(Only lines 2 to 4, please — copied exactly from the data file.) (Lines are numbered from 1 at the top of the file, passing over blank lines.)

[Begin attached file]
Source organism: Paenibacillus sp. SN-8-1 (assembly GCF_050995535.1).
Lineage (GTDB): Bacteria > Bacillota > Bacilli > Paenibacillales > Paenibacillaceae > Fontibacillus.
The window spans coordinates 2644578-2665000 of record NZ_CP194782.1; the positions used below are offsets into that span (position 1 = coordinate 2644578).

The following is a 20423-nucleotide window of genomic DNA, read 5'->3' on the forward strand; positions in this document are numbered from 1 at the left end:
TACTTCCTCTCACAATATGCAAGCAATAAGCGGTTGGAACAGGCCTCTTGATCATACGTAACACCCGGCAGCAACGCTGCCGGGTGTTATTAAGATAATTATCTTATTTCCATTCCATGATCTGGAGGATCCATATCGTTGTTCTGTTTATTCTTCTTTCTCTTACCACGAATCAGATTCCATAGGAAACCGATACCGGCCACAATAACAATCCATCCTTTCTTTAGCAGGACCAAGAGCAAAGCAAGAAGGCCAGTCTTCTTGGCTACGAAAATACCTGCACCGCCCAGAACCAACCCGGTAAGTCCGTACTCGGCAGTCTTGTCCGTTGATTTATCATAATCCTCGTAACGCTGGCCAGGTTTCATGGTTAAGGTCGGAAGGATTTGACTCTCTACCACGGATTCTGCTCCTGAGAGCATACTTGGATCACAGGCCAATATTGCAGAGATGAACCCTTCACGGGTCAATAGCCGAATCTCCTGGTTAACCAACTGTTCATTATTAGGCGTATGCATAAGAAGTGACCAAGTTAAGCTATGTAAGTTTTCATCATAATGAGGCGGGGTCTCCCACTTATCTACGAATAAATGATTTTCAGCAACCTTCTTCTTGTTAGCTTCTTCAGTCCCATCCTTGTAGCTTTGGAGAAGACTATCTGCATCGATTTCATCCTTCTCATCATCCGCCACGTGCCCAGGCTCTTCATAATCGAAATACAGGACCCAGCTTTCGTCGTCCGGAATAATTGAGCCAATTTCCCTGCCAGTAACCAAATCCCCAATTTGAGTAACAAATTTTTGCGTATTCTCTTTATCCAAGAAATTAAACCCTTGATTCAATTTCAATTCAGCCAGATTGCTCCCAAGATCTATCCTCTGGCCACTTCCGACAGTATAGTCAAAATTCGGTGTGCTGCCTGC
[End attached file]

Lineage (GTDB): Bacteria > Bacillota > Bacilli > Paenibacillales > Paenibacillaceae > Fontibacillus.
The window spans coordinates 2644578-2665000 of record NZ_CP194782.1; the positions used below are offsets into that span (position 1 = coordinate 2644578).

The following is a 20423-nucleotide window of genomic DNA, read 5'->3' on the forward strand; positions in this document are numbered from 1 at the left end: